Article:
If a patient develops IRIS should treatment be interrupted?

Ideally, ARVs should be continued rather than risk the interruption of treatment. The IRIS event is occurring as a result of an infection other than HIV, and thus, the cause of the IRIS needs to be treated while ARVs are continued. However, if the case is life threatening, then an interruption of ARVs may be unavoidable and safer.

What will you prescribe immediately? (This question relates to A 20 year old pregnant female presents for HIV care)

Begin anti-TB treatment today. If you hesitate, the active tuberculosis will worsen as the pregnancy progresses.

Why will you not give ARVs right away? (This question relates to A 20 year old pregnant female presents for HIV care)

There is no need to begin ARVs right away because the patient is not markedly immunocompromised, and there is sufficient time for her to receive adequate ARV cover for the remainder of her pregnancy. Complicating her TB therapy with ARVs is an unnecessary risk to the health of the foetus.

What is the risk of poor compliance? (This question relates to Poor adherence in a TB patient)

This man, by evidence that he is late for his current round of TB treatment, was most probably non-compliant during the previous treatment rounds. It is possible that he has now developed drug-resistant TB organisms that will not respond to conventional, first-line therapy. He should be tested for drug sensitivity, and based on results his treatment should be changed to include streptomycin (re treatment regimen) or started on reserve TB regimen.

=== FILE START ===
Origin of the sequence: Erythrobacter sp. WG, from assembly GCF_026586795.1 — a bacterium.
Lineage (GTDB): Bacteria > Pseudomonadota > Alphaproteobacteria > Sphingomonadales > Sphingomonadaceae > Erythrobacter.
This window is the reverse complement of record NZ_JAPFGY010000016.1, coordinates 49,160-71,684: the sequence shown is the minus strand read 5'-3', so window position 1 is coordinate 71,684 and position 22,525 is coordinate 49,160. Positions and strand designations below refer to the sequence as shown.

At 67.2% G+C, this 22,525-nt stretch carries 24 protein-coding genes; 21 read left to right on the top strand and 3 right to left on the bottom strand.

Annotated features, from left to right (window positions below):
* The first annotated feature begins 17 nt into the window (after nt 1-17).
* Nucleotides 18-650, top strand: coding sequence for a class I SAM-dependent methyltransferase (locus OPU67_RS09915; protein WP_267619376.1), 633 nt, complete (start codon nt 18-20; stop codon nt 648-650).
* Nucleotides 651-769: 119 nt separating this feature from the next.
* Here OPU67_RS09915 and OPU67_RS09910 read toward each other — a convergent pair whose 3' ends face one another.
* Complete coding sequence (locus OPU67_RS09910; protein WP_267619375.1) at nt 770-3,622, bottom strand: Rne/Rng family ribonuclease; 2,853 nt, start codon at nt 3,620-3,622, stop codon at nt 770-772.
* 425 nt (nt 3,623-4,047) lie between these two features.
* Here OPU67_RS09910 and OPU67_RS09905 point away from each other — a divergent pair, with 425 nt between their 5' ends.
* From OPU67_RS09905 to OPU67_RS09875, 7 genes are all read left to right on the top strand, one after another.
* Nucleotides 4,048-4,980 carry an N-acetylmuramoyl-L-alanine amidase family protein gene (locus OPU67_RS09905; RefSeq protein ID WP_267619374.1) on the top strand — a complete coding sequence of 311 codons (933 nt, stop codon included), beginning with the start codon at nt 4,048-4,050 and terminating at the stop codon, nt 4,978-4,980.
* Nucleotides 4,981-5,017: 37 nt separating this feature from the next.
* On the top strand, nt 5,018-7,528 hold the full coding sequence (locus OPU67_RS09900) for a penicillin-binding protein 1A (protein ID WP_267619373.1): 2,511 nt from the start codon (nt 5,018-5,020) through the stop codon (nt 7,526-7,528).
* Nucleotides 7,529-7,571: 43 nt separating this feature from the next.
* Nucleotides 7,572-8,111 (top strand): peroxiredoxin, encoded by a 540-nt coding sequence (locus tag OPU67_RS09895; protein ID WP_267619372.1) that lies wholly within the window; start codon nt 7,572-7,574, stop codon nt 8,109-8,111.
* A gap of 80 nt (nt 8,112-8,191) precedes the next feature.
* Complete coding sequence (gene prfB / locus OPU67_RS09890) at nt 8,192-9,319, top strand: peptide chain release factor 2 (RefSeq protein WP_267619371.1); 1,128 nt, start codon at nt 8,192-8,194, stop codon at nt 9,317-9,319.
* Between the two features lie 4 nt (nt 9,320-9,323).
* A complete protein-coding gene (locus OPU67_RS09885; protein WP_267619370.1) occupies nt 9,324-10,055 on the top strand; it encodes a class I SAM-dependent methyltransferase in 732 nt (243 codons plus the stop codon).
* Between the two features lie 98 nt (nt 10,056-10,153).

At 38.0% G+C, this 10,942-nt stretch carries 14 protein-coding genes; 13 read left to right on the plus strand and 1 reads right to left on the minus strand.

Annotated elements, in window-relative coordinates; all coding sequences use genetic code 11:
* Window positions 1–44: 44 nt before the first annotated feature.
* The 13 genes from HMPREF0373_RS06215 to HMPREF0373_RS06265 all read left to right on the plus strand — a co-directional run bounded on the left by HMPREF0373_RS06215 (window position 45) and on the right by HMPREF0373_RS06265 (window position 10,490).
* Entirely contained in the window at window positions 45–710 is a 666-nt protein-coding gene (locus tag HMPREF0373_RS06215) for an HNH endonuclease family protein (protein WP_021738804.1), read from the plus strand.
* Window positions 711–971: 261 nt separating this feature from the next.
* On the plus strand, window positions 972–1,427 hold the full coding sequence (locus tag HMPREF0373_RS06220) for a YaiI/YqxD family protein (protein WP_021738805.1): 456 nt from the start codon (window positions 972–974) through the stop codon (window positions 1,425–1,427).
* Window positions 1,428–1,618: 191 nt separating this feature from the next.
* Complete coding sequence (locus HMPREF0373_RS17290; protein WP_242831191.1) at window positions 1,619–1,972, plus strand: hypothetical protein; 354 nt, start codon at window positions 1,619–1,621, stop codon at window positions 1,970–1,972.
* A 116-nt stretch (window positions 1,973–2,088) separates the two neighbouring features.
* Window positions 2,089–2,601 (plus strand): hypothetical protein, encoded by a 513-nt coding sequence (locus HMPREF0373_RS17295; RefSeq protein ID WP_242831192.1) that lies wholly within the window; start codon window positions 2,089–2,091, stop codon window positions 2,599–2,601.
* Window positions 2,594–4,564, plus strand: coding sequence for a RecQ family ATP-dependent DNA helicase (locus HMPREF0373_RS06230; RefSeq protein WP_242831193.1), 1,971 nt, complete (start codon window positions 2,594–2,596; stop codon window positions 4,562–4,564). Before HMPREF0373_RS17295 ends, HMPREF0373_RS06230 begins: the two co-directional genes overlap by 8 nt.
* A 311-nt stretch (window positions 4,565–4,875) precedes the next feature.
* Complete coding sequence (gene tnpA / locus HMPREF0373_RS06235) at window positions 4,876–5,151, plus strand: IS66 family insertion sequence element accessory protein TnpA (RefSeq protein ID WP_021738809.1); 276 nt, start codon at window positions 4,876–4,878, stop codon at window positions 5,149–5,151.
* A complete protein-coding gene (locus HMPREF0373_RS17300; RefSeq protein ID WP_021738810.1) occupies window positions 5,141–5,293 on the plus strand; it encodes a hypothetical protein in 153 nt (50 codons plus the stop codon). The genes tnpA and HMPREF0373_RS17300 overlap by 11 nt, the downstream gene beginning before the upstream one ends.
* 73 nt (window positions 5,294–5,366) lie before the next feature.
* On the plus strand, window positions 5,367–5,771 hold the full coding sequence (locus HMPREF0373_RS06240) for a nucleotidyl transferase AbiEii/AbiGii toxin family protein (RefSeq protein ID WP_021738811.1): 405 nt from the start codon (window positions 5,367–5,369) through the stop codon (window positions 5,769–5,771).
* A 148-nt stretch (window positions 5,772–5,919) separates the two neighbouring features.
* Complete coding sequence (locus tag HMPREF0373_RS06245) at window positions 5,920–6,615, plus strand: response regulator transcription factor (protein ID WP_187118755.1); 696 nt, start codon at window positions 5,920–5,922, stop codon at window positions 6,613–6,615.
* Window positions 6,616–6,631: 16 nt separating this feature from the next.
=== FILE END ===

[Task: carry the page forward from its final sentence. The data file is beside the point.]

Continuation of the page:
Why should we test for HIV and TB? (This question relates to Poor adherence in a TB patient)

Every TB patient should be tested for HIV because in high prevalence areas, more than 50% will be HIV positive. Also many people infected with HIV in developing countries will develop TB as the first manifestation of AIDS. The two diseases represent a deadly combination, because they become more destructive together than either disease alone.
  • TB is harder to diagnose in HIV-positive people.
  • TB progresses faster in HIV-infected people.
  • TB in HIV-positive people is associated with a high mortality rate if undiagnosed or left untreated.
  • TB occurs earlier in the course of HIV infection than many other opportunistic infections.

What ARVs would you use? (This question relates to Newly diagnosed TB patient)

This patient needs to be on ARVs which are compatible with her TB therapy and which will be effective at treating her HIV. The NRTIs such as stavudine and lamivudine can be used, but it is difficult to choose a third ARV due to the interactions between rifampicin and the protease inhibitors or the NNRTIs. As long as she is not at risk of becoming pregnant, you can use efavirenz with a rifampicin based TB regimen rather than nevirapine. Nevirapine is contraindicated due to hepatotoxicity with rifampicin. If she is likely to fall pregnant she should be prescribed a non estrogen based contraceptive because efavirenz lowers the efficacy of estrogen.
Once she has completed her TB therapy her ARVs can be switched to a nevirapine based regimen.

Why would you be reluctant to use a regimen containing protease inhibitors (PIs)? (This question relates to Newly diagnosed TB patient)

It is best to save the PIs for second-line drug therapy in the event there is first-line treatment failure.
 
 
 
 
 
 
International Union of Immunological SocietiesUniversity of South AfricaInstitute of Infectious Disease and Molecular MedicineScience Education PrizesElizabeth Glazer Pediatric Aids FoundationAlere